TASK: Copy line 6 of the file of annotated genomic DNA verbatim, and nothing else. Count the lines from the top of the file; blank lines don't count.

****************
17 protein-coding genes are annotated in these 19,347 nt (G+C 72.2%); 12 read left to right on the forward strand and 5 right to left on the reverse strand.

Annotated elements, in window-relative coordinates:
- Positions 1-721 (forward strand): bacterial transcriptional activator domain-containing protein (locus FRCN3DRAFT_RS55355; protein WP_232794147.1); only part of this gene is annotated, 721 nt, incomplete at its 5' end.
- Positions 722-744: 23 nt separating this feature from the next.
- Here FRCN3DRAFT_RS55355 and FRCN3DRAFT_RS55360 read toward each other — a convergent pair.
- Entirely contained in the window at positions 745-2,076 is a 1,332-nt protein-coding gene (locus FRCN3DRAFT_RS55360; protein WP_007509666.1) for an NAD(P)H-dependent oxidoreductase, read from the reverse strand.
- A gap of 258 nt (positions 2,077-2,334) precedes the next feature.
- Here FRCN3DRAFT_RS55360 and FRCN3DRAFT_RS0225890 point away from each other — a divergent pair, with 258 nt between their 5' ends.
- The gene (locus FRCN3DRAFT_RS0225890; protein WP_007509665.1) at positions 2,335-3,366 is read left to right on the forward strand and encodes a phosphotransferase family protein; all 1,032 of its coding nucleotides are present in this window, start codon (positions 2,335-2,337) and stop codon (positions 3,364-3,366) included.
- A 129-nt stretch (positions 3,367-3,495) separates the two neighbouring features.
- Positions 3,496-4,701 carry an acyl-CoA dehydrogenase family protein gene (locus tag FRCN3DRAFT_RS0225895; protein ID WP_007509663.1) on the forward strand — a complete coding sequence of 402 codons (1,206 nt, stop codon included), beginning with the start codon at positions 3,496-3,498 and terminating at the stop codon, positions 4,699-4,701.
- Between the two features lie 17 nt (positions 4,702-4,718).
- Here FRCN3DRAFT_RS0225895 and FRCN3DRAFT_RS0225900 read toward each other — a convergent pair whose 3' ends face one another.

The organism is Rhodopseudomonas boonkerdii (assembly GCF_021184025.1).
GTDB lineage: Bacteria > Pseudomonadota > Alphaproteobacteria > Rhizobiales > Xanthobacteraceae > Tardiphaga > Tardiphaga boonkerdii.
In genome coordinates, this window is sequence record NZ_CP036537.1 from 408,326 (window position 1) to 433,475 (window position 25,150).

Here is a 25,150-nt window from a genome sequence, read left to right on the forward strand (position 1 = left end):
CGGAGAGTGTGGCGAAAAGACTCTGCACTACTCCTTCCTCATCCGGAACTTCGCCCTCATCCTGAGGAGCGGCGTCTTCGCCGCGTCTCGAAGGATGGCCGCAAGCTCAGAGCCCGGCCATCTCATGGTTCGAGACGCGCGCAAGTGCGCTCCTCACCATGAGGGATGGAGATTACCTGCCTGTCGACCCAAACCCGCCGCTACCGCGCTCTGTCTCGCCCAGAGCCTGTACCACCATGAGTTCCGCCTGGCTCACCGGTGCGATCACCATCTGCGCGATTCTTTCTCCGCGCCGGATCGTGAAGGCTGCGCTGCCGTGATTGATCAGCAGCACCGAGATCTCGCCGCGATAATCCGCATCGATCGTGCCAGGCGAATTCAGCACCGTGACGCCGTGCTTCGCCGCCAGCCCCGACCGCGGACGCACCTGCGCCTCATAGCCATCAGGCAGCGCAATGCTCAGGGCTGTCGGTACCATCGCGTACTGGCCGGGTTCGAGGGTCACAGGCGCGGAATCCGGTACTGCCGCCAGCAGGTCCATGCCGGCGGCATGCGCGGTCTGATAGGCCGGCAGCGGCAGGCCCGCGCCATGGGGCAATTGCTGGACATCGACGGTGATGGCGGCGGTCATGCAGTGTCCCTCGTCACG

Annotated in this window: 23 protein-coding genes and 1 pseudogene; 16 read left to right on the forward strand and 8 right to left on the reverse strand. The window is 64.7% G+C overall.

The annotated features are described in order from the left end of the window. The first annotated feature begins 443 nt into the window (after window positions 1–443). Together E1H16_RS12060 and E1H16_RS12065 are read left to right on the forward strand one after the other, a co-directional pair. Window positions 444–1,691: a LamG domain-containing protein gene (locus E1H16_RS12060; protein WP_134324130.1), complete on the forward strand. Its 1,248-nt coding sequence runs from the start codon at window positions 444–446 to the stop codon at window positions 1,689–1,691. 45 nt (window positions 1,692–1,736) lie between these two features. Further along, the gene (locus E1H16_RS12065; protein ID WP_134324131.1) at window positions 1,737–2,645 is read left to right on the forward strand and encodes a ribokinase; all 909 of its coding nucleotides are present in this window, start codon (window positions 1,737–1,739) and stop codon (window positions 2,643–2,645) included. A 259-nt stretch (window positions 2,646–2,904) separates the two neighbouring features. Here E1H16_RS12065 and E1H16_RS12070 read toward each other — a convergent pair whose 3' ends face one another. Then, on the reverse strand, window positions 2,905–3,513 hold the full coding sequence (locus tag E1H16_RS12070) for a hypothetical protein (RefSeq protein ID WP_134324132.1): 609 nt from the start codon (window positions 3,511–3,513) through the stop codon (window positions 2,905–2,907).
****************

- Entirely contained in the window at positions 745-2,076 is a 1,332-nt protein-coding gene (locus FRCN3DRAFT_RS55360; protein WP_007509666.1) for an NAD(P)H-dependent oxidoreductase, read from the reverse strand.